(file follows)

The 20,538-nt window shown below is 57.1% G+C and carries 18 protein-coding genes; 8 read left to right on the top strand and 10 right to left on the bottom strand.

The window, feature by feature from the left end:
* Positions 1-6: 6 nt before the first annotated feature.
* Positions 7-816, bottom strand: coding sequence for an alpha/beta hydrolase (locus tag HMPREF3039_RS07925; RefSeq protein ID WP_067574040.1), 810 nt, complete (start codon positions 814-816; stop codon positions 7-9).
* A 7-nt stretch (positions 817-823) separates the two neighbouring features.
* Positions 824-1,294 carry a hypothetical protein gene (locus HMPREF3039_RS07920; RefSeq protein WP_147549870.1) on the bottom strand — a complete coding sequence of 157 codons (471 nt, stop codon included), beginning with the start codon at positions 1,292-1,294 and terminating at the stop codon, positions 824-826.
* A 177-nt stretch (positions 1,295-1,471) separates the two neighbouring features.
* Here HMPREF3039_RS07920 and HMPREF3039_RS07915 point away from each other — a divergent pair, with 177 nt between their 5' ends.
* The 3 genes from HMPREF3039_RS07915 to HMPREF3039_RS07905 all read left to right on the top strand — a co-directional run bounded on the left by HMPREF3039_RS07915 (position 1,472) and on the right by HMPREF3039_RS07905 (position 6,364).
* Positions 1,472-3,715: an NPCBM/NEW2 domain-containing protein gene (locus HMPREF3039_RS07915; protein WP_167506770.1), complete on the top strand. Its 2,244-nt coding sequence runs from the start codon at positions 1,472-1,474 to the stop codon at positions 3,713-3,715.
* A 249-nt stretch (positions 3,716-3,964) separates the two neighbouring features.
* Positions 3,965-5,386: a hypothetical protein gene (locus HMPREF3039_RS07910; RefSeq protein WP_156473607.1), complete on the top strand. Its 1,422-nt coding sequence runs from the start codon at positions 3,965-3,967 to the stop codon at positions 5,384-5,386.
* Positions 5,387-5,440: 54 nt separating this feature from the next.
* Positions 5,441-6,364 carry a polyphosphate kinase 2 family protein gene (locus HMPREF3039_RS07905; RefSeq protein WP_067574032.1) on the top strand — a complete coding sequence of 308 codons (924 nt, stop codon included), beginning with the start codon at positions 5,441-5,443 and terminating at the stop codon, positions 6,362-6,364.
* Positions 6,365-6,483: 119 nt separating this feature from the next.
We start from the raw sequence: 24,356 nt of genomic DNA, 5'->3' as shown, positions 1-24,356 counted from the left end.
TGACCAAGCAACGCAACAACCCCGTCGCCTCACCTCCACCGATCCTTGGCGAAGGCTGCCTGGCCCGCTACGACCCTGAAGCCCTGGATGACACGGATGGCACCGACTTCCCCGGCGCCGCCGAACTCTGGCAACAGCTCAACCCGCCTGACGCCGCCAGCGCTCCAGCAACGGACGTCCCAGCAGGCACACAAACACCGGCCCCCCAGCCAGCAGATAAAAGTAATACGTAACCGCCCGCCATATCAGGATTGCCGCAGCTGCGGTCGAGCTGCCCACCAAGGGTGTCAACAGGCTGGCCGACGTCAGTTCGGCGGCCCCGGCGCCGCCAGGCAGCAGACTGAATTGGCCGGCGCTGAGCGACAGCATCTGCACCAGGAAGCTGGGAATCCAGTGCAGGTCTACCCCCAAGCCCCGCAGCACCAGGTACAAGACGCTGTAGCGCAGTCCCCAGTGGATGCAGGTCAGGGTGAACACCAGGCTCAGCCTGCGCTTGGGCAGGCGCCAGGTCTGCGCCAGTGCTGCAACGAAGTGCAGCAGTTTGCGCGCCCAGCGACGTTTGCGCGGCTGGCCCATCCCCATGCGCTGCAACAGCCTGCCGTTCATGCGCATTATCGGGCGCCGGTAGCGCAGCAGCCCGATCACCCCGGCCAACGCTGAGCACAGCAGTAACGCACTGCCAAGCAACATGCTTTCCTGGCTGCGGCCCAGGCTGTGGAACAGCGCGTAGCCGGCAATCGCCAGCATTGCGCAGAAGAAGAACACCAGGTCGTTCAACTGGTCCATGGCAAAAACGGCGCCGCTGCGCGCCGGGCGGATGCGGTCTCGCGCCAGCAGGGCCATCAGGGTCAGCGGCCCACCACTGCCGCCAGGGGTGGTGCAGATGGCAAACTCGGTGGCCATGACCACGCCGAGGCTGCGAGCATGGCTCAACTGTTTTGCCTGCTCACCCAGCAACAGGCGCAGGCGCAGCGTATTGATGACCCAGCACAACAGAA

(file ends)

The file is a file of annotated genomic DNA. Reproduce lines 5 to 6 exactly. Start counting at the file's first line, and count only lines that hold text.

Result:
* A 7-nt stretch (positions 817-823) separates the two neighbouring features.
* Positions 824-1,294 carry a hypothetical protein gene (locus HMPREF3039_RS07920; RefSeq protein WP_147549870.1) on the bottom strand — a complete coding sequence of 157 codons (471 nt, stop codon included), beginning with the start codon at positions 1,292-1,294 and terminating at the stop codon, positions 824-826.